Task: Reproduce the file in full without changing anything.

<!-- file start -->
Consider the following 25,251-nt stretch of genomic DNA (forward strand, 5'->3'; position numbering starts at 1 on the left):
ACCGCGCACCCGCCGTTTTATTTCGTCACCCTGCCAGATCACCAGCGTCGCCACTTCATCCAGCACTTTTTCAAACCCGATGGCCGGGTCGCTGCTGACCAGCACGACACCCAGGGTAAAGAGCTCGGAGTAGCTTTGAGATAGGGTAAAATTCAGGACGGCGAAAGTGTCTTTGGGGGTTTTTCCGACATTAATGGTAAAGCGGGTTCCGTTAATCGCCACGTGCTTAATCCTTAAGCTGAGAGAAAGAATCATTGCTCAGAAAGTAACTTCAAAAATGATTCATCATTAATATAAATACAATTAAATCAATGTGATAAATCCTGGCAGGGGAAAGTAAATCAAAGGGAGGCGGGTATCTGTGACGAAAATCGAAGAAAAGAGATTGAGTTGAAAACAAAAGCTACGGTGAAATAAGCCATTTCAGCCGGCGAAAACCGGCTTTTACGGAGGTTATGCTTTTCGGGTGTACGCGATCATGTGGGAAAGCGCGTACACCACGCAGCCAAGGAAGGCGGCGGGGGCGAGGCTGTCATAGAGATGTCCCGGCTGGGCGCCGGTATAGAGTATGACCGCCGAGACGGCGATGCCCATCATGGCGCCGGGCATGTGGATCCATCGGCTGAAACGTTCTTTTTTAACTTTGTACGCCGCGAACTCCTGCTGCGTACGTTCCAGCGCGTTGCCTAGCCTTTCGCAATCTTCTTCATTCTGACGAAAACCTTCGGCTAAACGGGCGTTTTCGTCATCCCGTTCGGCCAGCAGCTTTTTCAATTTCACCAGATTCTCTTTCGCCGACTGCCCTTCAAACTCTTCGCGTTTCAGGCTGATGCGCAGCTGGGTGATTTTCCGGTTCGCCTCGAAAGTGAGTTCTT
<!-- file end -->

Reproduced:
Consider the following 25,251-nt stretch of genomic DNA (forward strand, 5'->3'; position numbering starts at 1 on the left):
ACCGCGCACCCGCCGTTTTATTTCGTCACCCTGCCAGATCACCAGCGTCGCCACTTCATCCAGCACTTTTTCAAACCCGATGGCCGGGTCGCTGCTGACCAGCACGACACCCAGGGTAAAGAGCTCGGAGTAGCTTTGAGATAGGGTAAAATTCAGGACGGCGAAAGTGTCTTTGGGGGTTTTTCCGACATTAATGGTAAAGCGGGTTCCGTTAATCGCCACGTGCTTAATCCTTAAGCTGAGAGAAAGAATCATTGCTCAGAAAGTAACTTCAAAAATGATTCATCATTAATATAAATACAATTAAATCAATGTGATAAATCCTGGCAGGGGAAAGTAAATCAAAGGGAGGCGGGTATCTGTGACGAAAATCGAAGAAAAGAGATTGAGTTGAAAACAAAAGCTACGGTGAAATAAGCCATTTCAGCCGGCGAAAACCGGCTTTTACGGAGGTTATGCTTTTCGGGTGTACGCGATCATGTGGGAAAGCGCGTACACCACGCAGCCAAGGAAGGCGGCGGGGGCGAGGCTGTCATAGAGATGTCCCGGCTGGGCGCCGGTATAGAGTATGACCGCCGAGACGGCGATGCCCATCATGGCGCCGGGCATGTGGATCCATCGGCTGAAACGTTCTTTTTTAACTTTGTACGCCGCGAACTCCTGCTGCGTACGTTCCAGCGCGTTGCCTAGCCTTTCGCAATCTTCTTCATTCTGACGAAAACCTTCGGCTAAACGGGCGTTTTCGTCATCCCGTTCGGCCAGCAGCTTTTTCAATTTCACCAGATTCTCTTTCGCCGACTGCCCTTCAAACTCTTCGCGTTTCAGGCTGATGCGCAGCTGGGTGATTTTCCGGTTCGCCTCGAAAGTGAGTTCTT